First, a look at the history behind compliance reporting guidelines, and a review of entities impacting them in the United States and globally.

Regulations Past, Present, Future

Governance, risk and compliance (GRC) issues, and the growing emphasis on ESG criteria are lighting a fire under those charged with compliance reporting to find better ways to manage their compliance systems.

From where do guidelines for compliance come? A range of regulatory guidelines directs the compliance reporting processes, emerging from multiple entities within and outside of the United States.

U.S. Governmental Bodies and Disclosure Guidelines

Chief among the domestic disclosure standards and practices are the regulations imposed by U.S. governmental agencies and oversight bodies. Some of those are the Securities and Exchange Commission (SEC), Department of Justice (DOJ) and its Best Interest Disclosure Act, as well as significant consumer protection laws passed by Congress to protect consumers, such as the Truth in Lending Act, Credit Card Accountability Responsibility and Disclosure Act, and the Schumer Box, among others.

In July 2010, Congress passed and President Obama signed the Dodd-Frank Wall Street Reform and Consumer Protection Act. Often referred to as the Dodd-Frank Act, the law created multiple enforcement entities, including the Federal Insurance Office (FIO), born out of the Act’s TItle V. The director of the FIO is appointed by the Secretary of the U.S. Treasury Department. That Act also created the Consumer Financial Protection Bureau (CFPB), which has been increasing its oversight of financial institutions, particularly Buy Now, Pay Later businesses.

In December 2021, the CFPB called on a handful of those companies to provide information that industry and regulatory experts are seeing as a clarion call for preparing for forthcoming compliance guidelines that will likely be required of that as-yet unregulated financial services sector. Our team offered a series of articles on that development, urging companies to work sooner than later to rev up their regulatory engines, by establishing processes and partners to support compliance and disclosure management. (Check out our Resource Directory)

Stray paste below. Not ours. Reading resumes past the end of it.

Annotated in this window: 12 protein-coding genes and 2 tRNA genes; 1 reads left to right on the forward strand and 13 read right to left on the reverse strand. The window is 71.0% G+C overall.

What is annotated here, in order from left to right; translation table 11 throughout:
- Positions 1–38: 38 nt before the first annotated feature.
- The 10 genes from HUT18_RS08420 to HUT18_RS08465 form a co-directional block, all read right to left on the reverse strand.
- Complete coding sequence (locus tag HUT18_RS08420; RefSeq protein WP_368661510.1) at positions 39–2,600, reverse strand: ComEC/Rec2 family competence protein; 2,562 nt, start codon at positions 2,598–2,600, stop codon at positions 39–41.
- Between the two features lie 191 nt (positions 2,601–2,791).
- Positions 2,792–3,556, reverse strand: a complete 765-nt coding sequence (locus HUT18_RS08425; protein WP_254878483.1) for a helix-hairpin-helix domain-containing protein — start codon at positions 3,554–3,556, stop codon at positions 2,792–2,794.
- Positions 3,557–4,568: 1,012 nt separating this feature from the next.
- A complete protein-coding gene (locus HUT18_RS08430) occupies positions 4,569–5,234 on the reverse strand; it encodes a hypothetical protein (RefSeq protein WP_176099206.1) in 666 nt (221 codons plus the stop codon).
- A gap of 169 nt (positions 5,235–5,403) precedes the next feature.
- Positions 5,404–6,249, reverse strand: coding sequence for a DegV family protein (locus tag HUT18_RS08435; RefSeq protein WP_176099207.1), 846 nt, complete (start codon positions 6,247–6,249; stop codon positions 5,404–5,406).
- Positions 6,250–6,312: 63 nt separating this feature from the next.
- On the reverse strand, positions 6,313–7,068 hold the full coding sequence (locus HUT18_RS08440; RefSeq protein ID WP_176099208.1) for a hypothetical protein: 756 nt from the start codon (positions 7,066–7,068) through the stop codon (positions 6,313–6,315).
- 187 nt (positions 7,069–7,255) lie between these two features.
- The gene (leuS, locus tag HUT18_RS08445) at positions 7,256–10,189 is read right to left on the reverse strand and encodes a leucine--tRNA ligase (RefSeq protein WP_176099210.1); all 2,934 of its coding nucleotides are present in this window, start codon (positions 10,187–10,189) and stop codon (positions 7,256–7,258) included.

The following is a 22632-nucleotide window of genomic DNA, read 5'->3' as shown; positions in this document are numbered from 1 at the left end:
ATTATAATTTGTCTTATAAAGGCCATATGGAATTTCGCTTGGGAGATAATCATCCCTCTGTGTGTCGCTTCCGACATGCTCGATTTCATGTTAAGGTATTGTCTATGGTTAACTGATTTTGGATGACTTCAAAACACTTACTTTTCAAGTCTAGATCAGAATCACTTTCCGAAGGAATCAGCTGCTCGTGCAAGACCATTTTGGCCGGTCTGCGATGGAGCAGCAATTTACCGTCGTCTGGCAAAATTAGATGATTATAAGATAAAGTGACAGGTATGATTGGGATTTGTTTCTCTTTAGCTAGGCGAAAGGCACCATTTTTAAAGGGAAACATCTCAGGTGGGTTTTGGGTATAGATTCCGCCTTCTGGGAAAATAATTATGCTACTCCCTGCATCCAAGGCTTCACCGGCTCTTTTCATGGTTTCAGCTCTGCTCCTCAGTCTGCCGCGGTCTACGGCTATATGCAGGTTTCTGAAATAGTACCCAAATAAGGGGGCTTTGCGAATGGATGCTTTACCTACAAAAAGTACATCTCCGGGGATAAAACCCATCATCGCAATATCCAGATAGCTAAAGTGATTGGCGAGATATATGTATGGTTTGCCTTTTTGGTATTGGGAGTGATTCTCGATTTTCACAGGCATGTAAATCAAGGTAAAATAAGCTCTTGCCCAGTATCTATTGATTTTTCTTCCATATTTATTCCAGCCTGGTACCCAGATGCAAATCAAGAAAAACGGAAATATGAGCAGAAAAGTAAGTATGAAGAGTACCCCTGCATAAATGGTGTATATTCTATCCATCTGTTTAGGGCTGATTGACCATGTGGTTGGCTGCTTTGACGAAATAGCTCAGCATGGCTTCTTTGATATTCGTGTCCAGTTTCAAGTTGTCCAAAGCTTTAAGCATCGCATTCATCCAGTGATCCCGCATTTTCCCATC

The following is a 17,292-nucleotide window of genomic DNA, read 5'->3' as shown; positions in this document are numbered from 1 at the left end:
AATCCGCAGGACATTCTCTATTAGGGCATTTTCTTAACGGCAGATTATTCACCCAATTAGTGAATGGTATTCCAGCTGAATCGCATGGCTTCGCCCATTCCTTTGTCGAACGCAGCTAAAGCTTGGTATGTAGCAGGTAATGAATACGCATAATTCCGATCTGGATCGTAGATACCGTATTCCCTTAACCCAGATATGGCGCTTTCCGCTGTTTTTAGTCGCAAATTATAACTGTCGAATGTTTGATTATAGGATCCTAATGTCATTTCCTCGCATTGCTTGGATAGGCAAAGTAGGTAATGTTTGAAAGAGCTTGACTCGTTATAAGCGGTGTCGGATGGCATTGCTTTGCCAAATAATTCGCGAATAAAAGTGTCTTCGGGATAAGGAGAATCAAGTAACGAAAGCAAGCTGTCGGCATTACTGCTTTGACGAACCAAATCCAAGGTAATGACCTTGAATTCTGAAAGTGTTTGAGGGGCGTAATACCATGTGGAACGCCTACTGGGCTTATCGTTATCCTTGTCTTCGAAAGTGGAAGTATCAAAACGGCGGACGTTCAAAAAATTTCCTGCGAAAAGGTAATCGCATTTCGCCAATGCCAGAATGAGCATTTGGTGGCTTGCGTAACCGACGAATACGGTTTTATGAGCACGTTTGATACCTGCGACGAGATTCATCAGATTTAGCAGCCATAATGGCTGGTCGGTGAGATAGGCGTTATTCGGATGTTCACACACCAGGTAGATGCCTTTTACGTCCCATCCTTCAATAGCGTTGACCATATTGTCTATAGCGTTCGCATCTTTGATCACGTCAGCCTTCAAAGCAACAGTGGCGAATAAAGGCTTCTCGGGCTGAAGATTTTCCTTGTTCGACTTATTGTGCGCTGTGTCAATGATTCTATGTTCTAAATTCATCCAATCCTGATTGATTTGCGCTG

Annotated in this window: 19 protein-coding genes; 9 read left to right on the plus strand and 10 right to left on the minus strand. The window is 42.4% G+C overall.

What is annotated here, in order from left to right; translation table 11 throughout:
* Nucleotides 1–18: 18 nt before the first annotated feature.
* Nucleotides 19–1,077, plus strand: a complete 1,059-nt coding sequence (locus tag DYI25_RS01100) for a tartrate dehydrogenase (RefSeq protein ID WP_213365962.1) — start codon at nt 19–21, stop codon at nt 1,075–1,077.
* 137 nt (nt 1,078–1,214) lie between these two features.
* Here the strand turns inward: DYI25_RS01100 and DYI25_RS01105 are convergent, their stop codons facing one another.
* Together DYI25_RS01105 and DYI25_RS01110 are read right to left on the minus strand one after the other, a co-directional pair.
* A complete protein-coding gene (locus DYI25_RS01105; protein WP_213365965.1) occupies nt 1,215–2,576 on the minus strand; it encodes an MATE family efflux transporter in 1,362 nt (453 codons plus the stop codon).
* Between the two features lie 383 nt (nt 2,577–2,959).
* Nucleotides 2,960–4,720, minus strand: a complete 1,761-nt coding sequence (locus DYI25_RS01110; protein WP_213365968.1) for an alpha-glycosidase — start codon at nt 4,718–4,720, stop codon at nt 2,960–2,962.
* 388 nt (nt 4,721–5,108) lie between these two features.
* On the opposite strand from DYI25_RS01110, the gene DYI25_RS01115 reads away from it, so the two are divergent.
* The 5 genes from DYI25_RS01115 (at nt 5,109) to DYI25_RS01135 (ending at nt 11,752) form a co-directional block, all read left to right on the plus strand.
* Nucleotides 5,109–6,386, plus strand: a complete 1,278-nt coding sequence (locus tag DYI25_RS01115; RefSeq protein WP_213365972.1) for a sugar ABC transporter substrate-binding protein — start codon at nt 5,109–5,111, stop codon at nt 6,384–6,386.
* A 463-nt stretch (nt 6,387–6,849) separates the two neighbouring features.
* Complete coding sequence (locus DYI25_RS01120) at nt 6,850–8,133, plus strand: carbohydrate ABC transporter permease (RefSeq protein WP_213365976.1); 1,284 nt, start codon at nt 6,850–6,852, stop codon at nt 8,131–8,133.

The Office of the Comptroller of Currency (OCC) is the primary regulator of banks chartered under the National Bank Act and federal savings associations chartered under the Home Owners’ Loan Act. The OCC issues rules and regulations that govern the banks it supervises.

It established and oversees the Community Reinvestment Act (CRA), enacted in 1977. The CRA requires the Federal Reserve and other federal banking regulators to encourage financial institutions to help meet the credit needs of the communities in which they do business, including low- and moderate-income (LMI) neighborhoods

The ISO/IEC 270001 family of standards, also known as the ISO 27000 series, is a series of best practices to help organizations improve their information security. It does this by setting out information security management system (ISMS) requirements. While implementation of ISO 27001 is not mandatory, some countries have published regulations that require certain industries to implement ISO 27001.